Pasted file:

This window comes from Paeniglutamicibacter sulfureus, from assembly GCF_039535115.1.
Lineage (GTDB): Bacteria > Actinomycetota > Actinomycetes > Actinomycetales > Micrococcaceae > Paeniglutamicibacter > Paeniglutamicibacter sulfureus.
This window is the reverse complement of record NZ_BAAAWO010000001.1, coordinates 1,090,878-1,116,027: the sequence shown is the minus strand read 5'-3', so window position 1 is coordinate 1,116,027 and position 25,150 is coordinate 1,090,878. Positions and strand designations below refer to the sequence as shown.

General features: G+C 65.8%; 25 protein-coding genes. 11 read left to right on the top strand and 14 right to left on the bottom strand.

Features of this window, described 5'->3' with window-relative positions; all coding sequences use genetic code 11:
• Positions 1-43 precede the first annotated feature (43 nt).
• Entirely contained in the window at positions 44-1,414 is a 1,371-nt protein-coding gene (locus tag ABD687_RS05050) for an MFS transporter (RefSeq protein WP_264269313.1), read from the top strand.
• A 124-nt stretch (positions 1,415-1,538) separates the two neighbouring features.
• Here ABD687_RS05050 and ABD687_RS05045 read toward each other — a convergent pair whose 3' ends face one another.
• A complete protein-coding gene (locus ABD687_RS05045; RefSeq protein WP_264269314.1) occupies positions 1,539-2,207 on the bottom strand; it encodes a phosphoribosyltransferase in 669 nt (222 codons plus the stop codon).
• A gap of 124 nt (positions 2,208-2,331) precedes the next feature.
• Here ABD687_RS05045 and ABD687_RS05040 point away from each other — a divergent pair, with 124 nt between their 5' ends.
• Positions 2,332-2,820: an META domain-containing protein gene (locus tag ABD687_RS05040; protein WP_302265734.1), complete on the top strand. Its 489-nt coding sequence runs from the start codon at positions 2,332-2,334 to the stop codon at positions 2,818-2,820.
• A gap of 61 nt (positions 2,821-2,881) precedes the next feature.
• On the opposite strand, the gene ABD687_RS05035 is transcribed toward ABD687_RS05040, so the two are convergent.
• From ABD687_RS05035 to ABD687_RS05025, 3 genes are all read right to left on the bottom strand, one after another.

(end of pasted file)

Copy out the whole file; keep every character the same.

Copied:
This window comes from Paeniglutamicibacter sulfureus, from assembly GCF_039535115.1.
Lineage (GTDB): Bacteria > Actinomycetota > Actinomycetes > Actinomycetales > Micrococcaceae > Paeniglutamicibacter > Paeniglutamicibacter sulfureus.
This window is the reverse complement of record NZ_BAAAWO010000001.1, coordinates 1,090,878-1,116,027: the sequence shown is the minus strand read 5'-3', so window position 1 is coordinate 1,116,027 and position 25,150 is coordinate 1,090,878. Positions and strand designations below refer to the sequence as shown.

General features: G+C 65.8%; 25 protein-coding genes. 11 read left to right on the top strand and 14 right to left on the bottom strand.

Features of this window, described 5'->3' with window-relative positions; all coding sequences use genetic code 11:
• Positions 1-43 precede the first annotated feature (43 nt).
• Entirely contained in the window at positions 44-1,414 is a 1,371-nt protein-coding gene (locus tag ABD687_RS05050) for an MFS transporter (RefSeq protein WP_264269313.1), read from the top strand.
• A 124-nt stretch (positions 1,415-1,538) separates the two neighbouring features.
• Here ABD687_RS05050 and ABD687_RS05045 read toward each other — a convergent pair whose 3' ends face one another.
• A complete protein-coding gene (locus ABD687_RS05045; RefSeq protein WP_264269314.1) occupies positions 1,539-2,207 on the bottom strand; it encodes a phosphoribosyltransferase in 669 nt (222 codons plus the stop codon).
• A gap of 124 nt (positions 2,208-2,331) precedes the next feature.
• Here ABD687_RS05045 and ABD687_RS05040 point away from each other — a divergent pair, with 124 nt between their 5' ends.
• Positions 2,332-2,820: an META domain-containing protein gene (locus tag ABD687_RS05040; protein WP_302265734.1), complete on the top strand. Its 489-nt coding sequence runs from the start codon at positions 2,332-2,334 to the stop codon at positions 2,818-2,820.
• A gap of 61 nt (positions 2,821-2,881) precedes the next feature.
• On the opposite strand, the gene ABD687_RS05035 is transcribed toward ABD687_RS05040, so the two are convergent.
• From ABD687_RS05035 to ABD687_RS05025, 3 genes are all read right to left on the bottom strand, one after another.